Nobody is born a perfect leader.
Like any skill, the ability to lead successfully has to be developed and nurtured. First-time managers, especially those with little or no training, may find it counterintuitive that the “script” they’ve relied upon until now — “My skills, my talents, and my technical knowledge have led to my success” — is no longer their ticket as new leaders.
In fact, sticking to the same script will actually make them less effective.
Instead, new leaders must “flip the script” in the way they think and act in 6 key areas:
- Work attitude
1. Start Learning Like a Leader
William Gentry, author of Be the Boss Everyone Wants to Work For, explains that successful first-time managers are able to flip their mindset from “being a great individual contributor” to “being a team leader who motivates others to succeed.”
Gentry’s research found that such leaders tend to have a more open approach to learning than those stuck in the individual contributor mindset.
“Their motivation to learn because it was fun, exciting, and engaging…far outweighed their motivation to learn because it would bring them rewards, recognition, and would impress others,” Gentry says. He even found that effective new leaders talked to themselves differently, using second-person pronouns (you and your) and not first-person pronouns (I, me, and my).
An old script might read, “I’ve never been a manager before. How can I possibly do this?”
A more constructive inner dialogue for effective new managers is: “You have the ability to learn about leading others. You can be a great boss.”
2. Build Skills for Team Success
According to Gentry’s research, effective leaders who make the flip:
- Communicate with others the way they want to be communicated with.
- Influence others to move work forward and gain support for their decisions
- Build and lead teams successfully.
- Develop others’ skills by assigning them challenging tasks and providing ongoing feedback.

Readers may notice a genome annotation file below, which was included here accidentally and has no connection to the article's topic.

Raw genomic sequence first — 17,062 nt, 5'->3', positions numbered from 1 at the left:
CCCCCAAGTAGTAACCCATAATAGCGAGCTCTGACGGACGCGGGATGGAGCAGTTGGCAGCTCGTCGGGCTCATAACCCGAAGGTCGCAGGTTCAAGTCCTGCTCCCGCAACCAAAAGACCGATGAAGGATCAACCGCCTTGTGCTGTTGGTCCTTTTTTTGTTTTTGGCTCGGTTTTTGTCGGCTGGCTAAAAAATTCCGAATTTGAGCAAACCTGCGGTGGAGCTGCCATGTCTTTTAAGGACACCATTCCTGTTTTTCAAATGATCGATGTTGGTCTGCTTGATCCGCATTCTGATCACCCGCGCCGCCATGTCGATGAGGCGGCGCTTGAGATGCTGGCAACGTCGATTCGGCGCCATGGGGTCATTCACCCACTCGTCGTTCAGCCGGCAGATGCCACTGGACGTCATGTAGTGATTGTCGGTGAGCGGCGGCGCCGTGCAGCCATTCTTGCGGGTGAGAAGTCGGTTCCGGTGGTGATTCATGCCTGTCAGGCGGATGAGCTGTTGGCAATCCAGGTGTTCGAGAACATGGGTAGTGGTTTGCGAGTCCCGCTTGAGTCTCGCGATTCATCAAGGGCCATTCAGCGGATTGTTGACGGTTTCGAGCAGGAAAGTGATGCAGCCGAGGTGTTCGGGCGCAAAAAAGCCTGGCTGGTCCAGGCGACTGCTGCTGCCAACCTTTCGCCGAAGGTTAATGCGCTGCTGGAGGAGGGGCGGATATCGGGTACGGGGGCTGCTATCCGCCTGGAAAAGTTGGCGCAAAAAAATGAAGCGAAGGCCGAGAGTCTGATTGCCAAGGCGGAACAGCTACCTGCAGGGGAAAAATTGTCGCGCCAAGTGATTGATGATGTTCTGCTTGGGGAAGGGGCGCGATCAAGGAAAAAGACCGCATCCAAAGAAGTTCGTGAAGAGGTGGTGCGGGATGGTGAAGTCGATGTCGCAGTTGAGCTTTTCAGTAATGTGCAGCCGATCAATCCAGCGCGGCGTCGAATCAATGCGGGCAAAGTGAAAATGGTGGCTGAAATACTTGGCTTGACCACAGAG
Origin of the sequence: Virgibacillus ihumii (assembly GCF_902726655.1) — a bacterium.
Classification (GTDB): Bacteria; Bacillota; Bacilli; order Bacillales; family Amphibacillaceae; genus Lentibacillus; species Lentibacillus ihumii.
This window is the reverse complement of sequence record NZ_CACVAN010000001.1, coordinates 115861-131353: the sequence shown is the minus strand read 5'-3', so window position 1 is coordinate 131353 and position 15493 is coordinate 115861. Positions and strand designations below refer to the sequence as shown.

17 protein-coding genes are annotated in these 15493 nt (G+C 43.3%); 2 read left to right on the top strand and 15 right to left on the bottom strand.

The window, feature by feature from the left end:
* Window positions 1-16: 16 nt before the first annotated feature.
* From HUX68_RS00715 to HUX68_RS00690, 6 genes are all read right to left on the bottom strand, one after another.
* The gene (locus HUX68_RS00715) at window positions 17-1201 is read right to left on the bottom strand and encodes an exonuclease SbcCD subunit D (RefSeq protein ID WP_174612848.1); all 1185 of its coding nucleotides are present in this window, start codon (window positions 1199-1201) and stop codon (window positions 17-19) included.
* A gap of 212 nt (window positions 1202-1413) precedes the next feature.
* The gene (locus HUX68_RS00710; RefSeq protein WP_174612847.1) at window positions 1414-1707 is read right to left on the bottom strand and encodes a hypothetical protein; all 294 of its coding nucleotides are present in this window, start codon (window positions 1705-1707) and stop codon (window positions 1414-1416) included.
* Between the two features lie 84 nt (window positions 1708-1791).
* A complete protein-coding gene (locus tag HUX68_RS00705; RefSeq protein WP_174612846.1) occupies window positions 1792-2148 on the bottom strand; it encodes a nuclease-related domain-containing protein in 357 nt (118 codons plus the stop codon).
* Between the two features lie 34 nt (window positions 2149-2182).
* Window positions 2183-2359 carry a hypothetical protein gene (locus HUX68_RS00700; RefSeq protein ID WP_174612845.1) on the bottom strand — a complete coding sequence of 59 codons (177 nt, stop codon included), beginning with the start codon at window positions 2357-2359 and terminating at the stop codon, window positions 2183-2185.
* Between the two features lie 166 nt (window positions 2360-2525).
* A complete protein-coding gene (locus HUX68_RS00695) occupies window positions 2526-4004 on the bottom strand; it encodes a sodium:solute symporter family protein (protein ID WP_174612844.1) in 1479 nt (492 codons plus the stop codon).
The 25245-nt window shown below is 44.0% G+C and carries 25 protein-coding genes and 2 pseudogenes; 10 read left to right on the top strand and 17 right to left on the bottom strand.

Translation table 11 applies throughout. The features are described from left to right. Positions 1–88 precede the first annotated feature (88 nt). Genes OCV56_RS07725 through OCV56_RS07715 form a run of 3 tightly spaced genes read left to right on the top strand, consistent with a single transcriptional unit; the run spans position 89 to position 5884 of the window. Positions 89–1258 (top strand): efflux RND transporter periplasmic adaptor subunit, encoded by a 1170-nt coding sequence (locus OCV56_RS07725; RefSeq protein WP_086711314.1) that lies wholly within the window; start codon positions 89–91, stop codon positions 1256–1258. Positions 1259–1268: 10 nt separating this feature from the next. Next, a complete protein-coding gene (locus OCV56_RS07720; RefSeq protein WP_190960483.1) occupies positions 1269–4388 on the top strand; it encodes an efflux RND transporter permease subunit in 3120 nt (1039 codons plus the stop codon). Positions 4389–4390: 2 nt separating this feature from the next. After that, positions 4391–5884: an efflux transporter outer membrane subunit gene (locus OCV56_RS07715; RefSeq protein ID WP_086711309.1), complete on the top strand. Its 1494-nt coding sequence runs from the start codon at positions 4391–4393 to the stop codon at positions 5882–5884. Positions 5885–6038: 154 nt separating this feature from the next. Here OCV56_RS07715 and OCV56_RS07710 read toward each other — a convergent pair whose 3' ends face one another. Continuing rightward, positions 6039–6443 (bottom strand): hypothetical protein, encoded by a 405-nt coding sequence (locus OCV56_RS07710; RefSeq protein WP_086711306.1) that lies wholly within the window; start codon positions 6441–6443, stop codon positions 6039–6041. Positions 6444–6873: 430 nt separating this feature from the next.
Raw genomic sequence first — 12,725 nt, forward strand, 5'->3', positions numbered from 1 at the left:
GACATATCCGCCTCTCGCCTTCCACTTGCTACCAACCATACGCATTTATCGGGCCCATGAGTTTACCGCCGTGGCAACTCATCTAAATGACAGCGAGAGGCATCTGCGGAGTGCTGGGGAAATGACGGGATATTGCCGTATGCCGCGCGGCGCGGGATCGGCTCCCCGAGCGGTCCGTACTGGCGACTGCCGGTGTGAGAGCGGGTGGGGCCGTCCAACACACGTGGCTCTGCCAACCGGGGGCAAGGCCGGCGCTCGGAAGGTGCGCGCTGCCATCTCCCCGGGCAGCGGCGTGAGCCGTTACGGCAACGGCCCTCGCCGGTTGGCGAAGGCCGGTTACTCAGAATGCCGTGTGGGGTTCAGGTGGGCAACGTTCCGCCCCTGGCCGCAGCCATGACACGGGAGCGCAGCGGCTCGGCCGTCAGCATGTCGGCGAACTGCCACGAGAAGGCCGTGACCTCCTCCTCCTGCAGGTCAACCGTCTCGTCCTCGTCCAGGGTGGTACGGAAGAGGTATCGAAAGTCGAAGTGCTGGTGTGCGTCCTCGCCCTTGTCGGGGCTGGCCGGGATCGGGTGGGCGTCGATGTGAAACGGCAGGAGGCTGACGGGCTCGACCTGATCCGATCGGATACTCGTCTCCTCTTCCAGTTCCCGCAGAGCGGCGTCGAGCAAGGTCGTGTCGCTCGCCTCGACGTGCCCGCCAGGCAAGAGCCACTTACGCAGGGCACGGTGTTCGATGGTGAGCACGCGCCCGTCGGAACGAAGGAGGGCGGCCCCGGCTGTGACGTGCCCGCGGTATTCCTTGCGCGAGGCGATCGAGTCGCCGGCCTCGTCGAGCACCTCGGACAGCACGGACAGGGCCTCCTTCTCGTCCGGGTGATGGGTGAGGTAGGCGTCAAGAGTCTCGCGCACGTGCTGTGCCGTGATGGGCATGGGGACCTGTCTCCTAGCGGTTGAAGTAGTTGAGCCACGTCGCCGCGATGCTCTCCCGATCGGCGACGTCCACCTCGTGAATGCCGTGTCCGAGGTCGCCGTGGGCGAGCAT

In Gentry’s research, leaders who relied solely on the technical expertise that landed them their promotion were unsuccessful in their new leadership role.
3. Make the Switch from BFF to Boss
Successful first-time managers know that former coworkers and friends will view them differently. They accept their new role and:
- Set clear expectations for friends and former coworkers.
- Treat team members fairly, but not equally (bonuses and raises are based on merit, not favoritism).
- Build high-quality relationships with their subordinates (even those they don’t “click” with).
- Improve team cohesion by making roles and responsibilities clear and keeping track of each member’s progress.
Ineffective leaders have trouble making the switch from “best friend” to “boss” while at work because they haven’t flipped their script from focusing on personal relationships to focusing on the relationship they have with their team.
4. Delegate — Don’t Do It All
Productive leaders drive team results by delegating tasks. They set goals for their team members, and they give positive and negative feedback to help them develop.
“Do it all” bosses who haven’t flipped their script still define themselves by the amount of work they alone do.
By not delegating, they convey the message that they don’t trust their team to do a good job. Team members stagnate, productivity slows, and the company suffers.
New leaders face an abrupt change of perspective from “outsider” to “insider” when it comes to company politics. In his book, Gentry explains that first-time managers who accept politics as a necessary part of the big picture tend to be more productive and satisfied with their jobs.
They work with the system by:
- Gathering information about the thoughts, behaviors, and needs of coworkers and stakeholders.
- Observing what is appropriate behavior for each situation and acting on it.
- Connecting genuinely with a diverse group of people to gain new information and build support for their team’s — and stakeholders’ — goals.
New leaders who don’t expand their perspective will likely view politics as a chore and won’t garner any of the benefits.
6. Focus on What’s Right, Not What’s Easy
With leadership comes responsibility — to always act on what’s right, rather than what’s easy or self-serving. Strong leaders have flipped their focus from themselves to how their actions could affect their team, the organization, and everyone involved.
Developing integrity takes time and practice. Gentry advises:
- When making important decisions, ask, “What would Mom (or other important figures in your life) think about this?”
- Be honest about what you can and can’t do — and when you can deliver.
- Don’t let a relationship, time pressure, or monetary rewards cloud your judgment. Take yourself out of the equation to fully understand the consequences of any decision.
New leaders who focus on integrity build trusting relationships with their team and are more likely to enjoy long-term success.
Learn more about becoming a successful leader in our Maximizing Your Leadership Potential program, designed especially for first-time managers.